The STOR-i training programme spans four years, consisting of a foundation year resulting in the award of a Masters of Research (MRes), followed by a three year period of study leading to a PhD.
Personalised Development Pathway
Your Personalised Development Pathway takes you through your PhD study and consolidates all your hard work on skills and personal development. There are defined courses you can choose from to build your expertise and knowledge on aspects including key inter-personal and leadership skills and effective communication. Get involved with industry partner-led development with skills for the real world. Towards the end of your PhD, you can benefit from training on presentation and interview skills. All aspects are set to build you personally with the skills from writing your PhD to career planning. Get what you need for your future career.
Outreach and Engagement
Undertaking your PhD in STOR-i gives you a wealth of experiences you may not otherwise access. All students undertake an element of outreach and engagement. There are three varied options to appeal to different students.
- Charity-based internships – students will work with a specific charity for a short period of time on an internship. During this time they will support the work of the charity using their developed STOR skills.
- Science Festivals - students will run events and give presentations at leading UK science festivals. This will include events such as the Royal Society Summer Festival and the Cheltenham Science Festival.
- Schools’ Outreach – student will deliver motivational workshops based on their research, to Maths students in year 12 at a variety of schools and colleges.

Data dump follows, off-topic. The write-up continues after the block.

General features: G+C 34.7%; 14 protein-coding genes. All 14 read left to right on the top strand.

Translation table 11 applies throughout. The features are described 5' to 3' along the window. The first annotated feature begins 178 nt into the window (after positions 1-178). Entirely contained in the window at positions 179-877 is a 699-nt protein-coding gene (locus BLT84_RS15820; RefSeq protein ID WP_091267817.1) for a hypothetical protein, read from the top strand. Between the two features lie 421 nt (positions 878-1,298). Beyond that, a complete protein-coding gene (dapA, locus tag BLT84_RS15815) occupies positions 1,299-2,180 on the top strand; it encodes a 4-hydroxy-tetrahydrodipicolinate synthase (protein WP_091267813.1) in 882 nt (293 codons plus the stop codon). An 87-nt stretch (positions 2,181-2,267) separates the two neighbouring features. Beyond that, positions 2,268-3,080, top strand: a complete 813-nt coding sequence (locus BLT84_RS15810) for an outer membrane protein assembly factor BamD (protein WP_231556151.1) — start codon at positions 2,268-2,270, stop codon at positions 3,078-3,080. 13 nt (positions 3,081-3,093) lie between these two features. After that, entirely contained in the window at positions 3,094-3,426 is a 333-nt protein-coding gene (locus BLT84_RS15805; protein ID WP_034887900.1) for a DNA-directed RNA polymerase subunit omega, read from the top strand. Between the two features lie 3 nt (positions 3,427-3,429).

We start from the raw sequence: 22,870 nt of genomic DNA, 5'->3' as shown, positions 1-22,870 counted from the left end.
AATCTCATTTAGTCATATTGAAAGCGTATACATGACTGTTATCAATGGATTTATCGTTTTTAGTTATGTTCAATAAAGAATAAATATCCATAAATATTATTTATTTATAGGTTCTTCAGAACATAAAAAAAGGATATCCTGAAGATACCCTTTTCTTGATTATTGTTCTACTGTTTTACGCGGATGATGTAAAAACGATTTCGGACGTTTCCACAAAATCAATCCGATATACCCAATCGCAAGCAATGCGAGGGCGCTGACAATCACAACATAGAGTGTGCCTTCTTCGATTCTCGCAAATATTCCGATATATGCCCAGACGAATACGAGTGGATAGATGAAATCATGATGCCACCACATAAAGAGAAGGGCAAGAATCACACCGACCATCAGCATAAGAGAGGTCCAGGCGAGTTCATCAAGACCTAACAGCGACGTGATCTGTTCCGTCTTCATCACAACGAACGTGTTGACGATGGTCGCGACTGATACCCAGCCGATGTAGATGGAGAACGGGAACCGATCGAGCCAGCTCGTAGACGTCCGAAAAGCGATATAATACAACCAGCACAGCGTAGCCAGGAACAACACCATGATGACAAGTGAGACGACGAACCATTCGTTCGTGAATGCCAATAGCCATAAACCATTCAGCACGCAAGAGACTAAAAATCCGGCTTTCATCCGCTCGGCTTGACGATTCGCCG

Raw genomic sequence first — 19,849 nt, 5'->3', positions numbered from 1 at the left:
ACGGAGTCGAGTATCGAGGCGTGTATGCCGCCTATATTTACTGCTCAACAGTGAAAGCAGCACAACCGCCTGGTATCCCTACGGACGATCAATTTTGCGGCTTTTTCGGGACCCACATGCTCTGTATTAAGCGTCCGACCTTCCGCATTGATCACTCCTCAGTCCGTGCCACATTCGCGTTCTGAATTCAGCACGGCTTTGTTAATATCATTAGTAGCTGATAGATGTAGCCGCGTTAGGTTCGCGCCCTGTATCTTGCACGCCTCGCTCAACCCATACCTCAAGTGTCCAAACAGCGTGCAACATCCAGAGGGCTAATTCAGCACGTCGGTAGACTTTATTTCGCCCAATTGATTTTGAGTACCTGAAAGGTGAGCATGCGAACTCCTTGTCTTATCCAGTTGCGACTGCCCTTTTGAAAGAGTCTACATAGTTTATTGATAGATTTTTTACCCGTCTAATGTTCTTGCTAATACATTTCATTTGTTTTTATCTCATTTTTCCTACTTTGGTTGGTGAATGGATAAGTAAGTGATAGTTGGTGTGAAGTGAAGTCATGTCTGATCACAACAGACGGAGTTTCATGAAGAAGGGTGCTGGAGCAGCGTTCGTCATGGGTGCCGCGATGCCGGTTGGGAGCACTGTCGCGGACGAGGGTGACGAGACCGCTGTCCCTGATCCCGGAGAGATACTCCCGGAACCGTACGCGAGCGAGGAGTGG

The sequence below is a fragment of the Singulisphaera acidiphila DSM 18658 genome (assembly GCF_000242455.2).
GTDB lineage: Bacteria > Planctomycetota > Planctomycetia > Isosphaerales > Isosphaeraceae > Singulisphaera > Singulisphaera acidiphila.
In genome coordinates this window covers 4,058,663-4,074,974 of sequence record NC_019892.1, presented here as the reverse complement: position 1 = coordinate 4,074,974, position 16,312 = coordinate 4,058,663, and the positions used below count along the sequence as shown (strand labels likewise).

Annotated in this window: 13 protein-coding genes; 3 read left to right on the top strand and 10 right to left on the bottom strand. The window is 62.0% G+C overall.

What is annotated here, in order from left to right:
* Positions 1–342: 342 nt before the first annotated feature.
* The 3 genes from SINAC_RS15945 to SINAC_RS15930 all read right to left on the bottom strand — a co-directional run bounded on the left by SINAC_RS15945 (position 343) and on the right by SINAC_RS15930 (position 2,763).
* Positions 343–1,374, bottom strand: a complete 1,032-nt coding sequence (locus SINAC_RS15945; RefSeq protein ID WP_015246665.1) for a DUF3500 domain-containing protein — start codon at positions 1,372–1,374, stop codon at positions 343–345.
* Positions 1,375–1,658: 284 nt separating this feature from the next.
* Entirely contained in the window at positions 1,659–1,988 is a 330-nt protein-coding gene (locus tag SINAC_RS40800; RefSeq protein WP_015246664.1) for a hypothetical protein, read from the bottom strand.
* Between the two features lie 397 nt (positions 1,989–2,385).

Our student centred approach allows everyone to give back to the local and national community.
Students keen to do more will have the optional opportunity to develop research management skills. They will produce written proposals to a £150k research fund with small grants awarded for research adventure and international collaboration. If successful, they will plan and undertake the supervision of a STOR-i intern over the summer and take a lead role in research cluster events.
For the continuing development of STOR-i students’ research knowledge we hold five STOR-i masterclasses per year. Typically these masterclasses are given by visiting international experts in areas of STOR not covered by our in-house training. The STOR-i students are responsible for nominating speakers and organising the masterclasses.
Masterclasses for 2019/20 will be announced shortly.
- February 21-22, 2019 Dr Claudia D'Ambrosio, LIX Ecole Polytechnique, France. Title: Fundamentals of Theory and Practice of Mixed Integer Non Linear Programming
- March 14-15, 2019 Professor Jim Smith, University of Warwick. Title: Frontiers of Bayesian Decision Analysis: Its Challenges and Potential
- March 21-22, 2019 Professor Irène Gijbels, KU Leuven, Belgium. Title: TBC
- March 25-29, 2019 Professor Barry Nelson, Northwestern University, Evanston, US. Area: Simulation
- 1st-2nd March 2018, Professor Jim Smith
- 6th-7th March 2018, Dr Jonathan Lilly
- 13th-14th March 2018, Professor Anna Nagurney
- 19th-23rd March 2018, Professor Barry Nelson
- 6th-7th February 2017, Professor Neil Lawrence
- 15th-16th February 2017, Professor Stein Wallace
- 27th-28th February 2017, Professor Gerda Claeskens
- 20th-24th March 2017, Professor Barry Nelson
- 29th February - 1st March 2016, Professor Ruth King
- 7th-8th March 2016, Professor Peter Grünwald
- 18th-21st March 2016, Professor Pitu Mirchandani
- 18th-22nd January 2016, Professor Barry Nelson
- 23rd-24th March 2015, Professor David Leslie
- 16th-20th March 2015, Professor Barry Nelson
- 10th-12th March 2015, Professor Eric Kolaczyk
- 4th-6th March 2015, Professor Chris Glasbey
- 12th-13th May 2014, Dr Simon Rogers
- 26th-27th March 2014,Professor Jared Tanner
- 13th-14th January 2014, Professor Peter Frazier
- 5th-6th June 2013, Professor Anthony Davison
- 18th-19th April 2013, Professor Richard Weber